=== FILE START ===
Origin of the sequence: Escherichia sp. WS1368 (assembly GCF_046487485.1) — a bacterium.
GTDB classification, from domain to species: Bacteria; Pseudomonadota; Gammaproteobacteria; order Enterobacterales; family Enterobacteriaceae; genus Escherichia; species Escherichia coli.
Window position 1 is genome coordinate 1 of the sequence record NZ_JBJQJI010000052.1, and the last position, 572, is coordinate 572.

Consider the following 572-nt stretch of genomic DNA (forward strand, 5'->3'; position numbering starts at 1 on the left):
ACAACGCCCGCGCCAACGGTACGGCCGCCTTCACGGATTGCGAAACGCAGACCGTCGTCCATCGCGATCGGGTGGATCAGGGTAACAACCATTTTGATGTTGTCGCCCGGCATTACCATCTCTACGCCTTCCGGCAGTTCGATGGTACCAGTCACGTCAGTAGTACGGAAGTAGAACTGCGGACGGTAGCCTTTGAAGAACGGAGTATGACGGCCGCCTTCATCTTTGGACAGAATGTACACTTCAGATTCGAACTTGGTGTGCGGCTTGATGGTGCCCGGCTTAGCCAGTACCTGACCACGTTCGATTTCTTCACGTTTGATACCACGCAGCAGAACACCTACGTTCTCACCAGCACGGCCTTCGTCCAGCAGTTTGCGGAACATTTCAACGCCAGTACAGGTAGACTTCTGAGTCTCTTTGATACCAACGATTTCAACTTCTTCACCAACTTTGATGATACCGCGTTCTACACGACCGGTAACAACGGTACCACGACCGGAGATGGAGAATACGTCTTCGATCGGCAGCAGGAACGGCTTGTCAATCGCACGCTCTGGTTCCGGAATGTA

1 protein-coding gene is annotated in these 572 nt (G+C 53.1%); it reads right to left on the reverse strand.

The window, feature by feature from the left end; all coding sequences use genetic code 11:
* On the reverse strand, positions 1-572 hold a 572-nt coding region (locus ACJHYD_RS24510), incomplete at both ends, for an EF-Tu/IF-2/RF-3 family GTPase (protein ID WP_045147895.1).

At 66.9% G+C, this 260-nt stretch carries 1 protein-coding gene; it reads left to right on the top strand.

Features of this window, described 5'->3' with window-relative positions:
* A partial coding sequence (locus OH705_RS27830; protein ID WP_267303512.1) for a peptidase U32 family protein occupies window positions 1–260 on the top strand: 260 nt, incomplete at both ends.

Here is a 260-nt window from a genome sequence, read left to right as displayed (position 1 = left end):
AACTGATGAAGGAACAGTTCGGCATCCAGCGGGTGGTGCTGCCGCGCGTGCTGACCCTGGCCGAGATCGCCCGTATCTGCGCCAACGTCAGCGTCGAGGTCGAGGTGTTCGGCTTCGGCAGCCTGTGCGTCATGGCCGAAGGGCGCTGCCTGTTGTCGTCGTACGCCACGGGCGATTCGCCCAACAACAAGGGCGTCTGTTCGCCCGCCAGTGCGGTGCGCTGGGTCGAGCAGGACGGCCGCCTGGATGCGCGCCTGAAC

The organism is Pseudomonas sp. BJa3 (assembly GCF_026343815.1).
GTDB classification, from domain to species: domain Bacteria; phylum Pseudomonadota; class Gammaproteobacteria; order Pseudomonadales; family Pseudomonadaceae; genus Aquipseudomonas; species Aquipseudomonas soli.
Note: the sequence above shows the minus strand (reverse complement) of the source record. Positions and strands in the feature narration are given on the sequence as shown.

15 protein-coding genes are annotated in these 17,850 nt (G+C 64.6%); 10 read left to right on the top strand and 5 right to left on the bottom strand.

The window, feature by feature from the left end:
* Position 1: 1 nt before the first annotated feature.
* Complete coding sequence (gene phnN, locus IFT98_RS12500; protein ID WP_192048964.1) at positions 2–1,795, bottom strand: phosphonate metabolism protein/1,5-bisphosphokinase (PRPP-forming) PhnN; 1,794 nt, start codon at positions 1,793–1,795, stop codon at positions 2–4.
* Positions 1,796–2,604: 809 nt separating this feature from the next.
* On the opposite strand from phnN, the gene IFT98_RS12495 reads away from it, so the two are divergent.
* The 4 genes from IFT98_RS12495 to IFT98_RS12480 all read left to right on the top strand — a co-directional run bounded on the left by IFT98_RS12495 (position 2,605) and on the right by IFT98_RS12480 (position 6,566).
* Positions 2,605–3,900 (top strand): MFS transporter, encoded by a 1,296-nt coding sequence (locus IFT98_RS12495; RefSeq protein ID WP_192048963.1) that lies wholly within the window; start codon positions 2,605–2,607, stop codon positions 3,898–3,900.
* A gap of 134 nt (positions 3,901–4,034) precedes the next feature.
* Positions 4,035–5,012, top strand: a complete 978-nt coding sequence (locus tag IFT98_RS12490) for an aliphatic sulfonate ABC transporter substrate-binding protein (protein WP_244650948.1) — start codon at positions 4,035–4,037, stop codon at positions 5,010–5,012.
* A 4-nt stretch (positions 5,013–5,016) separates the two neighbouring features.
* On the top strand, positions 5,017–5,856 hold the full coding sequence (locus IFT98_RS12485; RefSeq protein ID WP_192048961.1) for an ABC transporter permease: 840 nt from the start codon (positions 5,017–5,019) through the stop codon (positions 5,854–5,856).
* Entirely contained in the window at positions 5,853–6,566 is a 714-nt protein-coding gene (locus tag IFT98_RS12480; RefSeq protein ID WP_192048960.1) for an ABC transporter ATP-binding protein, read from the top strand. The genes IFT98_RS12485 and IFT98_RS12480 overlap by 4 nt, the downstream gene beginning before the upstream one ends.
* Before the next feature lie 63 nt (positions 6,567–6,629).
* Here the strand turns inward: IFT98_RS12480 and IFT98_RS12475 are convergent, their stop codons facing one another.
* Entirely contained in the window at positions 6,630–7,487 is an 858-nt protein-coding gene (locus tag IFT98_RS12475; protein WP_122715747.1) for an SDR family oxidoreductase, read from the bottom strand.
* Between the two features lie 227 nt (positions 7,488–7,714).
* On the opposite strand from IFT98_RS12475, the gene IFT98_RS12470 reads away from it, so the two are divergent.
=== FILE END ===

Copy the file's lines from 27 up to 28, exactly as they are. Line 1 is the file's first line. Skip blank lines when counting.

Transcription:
* A 4-nt stretch (positions 5,013–5,016) separates the two neighbouring features.
* On the top strand, positions 5,017–5,856 hold the full coding sequence (locus IFT98_RS12485; RefSeq protein ID WP_192048961.1) for an ABC transporter permease: 840 nt from the start codon (positions 5,017–5,019) through the stop codon (positions 5,854–5,856).